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The Market Pulse: US Trading Day 11 @jan 17, 2024

INSIDE

Key Points

Trading Session Summary

?What Are We Doing

Key Points

  • Good data is good, but too good is bad…. Will it be March? Will it be May? Will it be at all?

  • Uncertainty brings volatility… be ready for it.

Trading Session Summary

 

Fed-Pivot Repricing

I always welcome good economic data, but in financial markets sometimes good data is bad. Solid economic data, from consumers to industrial production and housing, suggests economic resilience, inflationary pressures, and higher rates for longer. With bond traders pushing rate cuts forward, future cash flows must be repriced. With it, stocks and bonds retreated as yields climbed across the curve (the price and yield of bonds move in opposite direction).

 

On the side of hard economic data, December US Retail Sales exceeded expectations and Industrial Production and Capacity Utilization improved. Soft data from surveys like the Beige Book and Homebuilder Sentiment also improved, with the latter helped by lower mortgage rates that increased customer traffic, sales and bolstered the demand outlook for housing.

 

While a slowdown is still very much possible, there is little today to suggest that it will be sharp. If anything, with consumer confidence strong and the economic landscape looking good, barring a sudden deterioration in the labor market and prior revision of prior reported economic data , the risk is that rates will in fact remain higher for longer. At least in Davos it has been the “talk in town”….

 

To be fair, bond traders are still pricing 5 to 6 rates cuts in 2024 (~140 basis points), down from ~170 bps as recently as January 12th.

 

Rough waters ahead….

A wide dispersion of views, that are fluid and based on new incoming data, will lead to a myriad of discussion and scenarios for the months ahead – will the Fed cut in March? Will it be cut in May? Will it be in the 1H at all?

 

Besides those questions, there are many others that come right after: will we have a soft landing or not? If so, what type of landing? If not, then what will happen? What stage of the economic and financial cycles are we in it? What will be the next macro regime? And on and on….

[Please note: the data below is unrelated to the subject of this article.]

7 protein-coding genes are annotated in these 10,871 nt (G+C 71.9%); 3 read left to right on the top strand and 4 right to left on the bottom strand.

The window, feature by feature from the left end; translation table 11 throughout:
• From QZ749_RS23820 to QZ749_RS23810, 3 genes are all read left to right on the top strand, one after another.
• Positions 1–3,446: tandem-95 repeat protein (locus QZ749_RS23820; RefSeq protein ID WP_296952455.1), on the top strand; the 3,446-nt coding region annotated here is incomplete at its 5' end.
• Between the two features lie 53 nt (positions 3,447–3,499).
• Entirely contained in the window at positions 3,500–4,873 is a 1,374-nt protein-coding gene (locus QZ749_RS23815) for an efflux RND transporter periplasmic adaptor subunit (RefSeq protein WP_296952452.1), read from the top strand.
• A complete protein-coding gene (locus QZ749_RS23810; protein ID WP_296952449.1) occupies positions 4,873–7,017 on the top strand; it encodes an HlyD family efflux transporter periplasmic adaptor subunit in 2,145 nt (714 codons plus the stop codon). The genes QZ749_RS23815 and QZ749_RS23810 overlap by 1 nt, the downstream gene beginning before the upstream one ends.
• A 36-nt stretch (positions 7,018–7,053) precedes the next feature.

History and experience tell me that the consequence of too much uncertainty is usually bouts of quick and dramatic market moves that must price in shifting consensus views. As such, there has never been a better time than now to challenge the consensus and sometimes its arrogance.

Earnings on Top of the Radar

Q4 corporate earnings will provide a very good indication for the future ahead. On one hand, strong and robust results will be welcomed but with it, inflationary pressures, and other consequences. On the other hand, softer than expected earnings will bring forward conversation about monetary policy easing, but at the cost of deteriorating corporate fundamentals, that we also called #InvestmentAxioms.

 

Key events ahead (source Bloomberg):

US housing starts, initial jobless claims, Thursday

Republican presidential primary debate in New Hampshire, Thursday

ECB President Christine Lagarde participates in Davos panel discussion, Thursday

ECB minutes of December policy meeting, Thursday

Japan National CPI, Friday

US existing home sales, University of Michigan consumer sentiment, Friday

Let’s look where major financial market indices finished the trading day:

In Equities and Commodities:

Global equities declined -0.8%, with DM markets down 0.65% and EM markets down -1.5%.

 

The S&P500 fell -0.56%, the NASDAQ Composite -0.59%, the Dow Jones Industrials -0.25% and the Russell 2000 Index of small capitalization companies declined -0.73%.

 

European and Asian equities were  also lower for the day, with their aggregate indices, the Bloomberg Europe, Middle East and Africa (BBG EMEALS) and the Bloomberg Asia Pacific (BBG APACLS)  down -1.37% and -1.72%, respectively.

 

Back to US Economic Sectors:

While Real Estate led losses with a decline of -1.83% as interest rates increased, Consumer Staples provided the expected cushion on a down market with a loss of -0.07%.

 

Industrial metals and agricultural commodities declined, but gold and oil ended higher at $2,008/troy ounce and $72.84/barrel.

 

In Fixed Income and FX:     

The Bloomberg USD Basket (BBDXY) provided some marginal gains despite the EUR and GBP ending the day stronger at 1.0882 and 1.2679, respectively. The JPY declined -0.7% to 148.18.

 

UST yields increased across the curve. While the UST2yr yield gained 0.14% to finish the day at 4.36%, the UST10yr yield increased only +0.046% to finish the day at 4.1038%; the UST2-10yr spread declined -0.09% to -0.2591%.

What are we doing?

  • Tracking corporate earnings and Tier 1 data points for early signs of distress.

  • Central banks don’t usually provide monetary stimulus to support markets. Often, they pivot only when they “break (or nearly break)” something.


 


 

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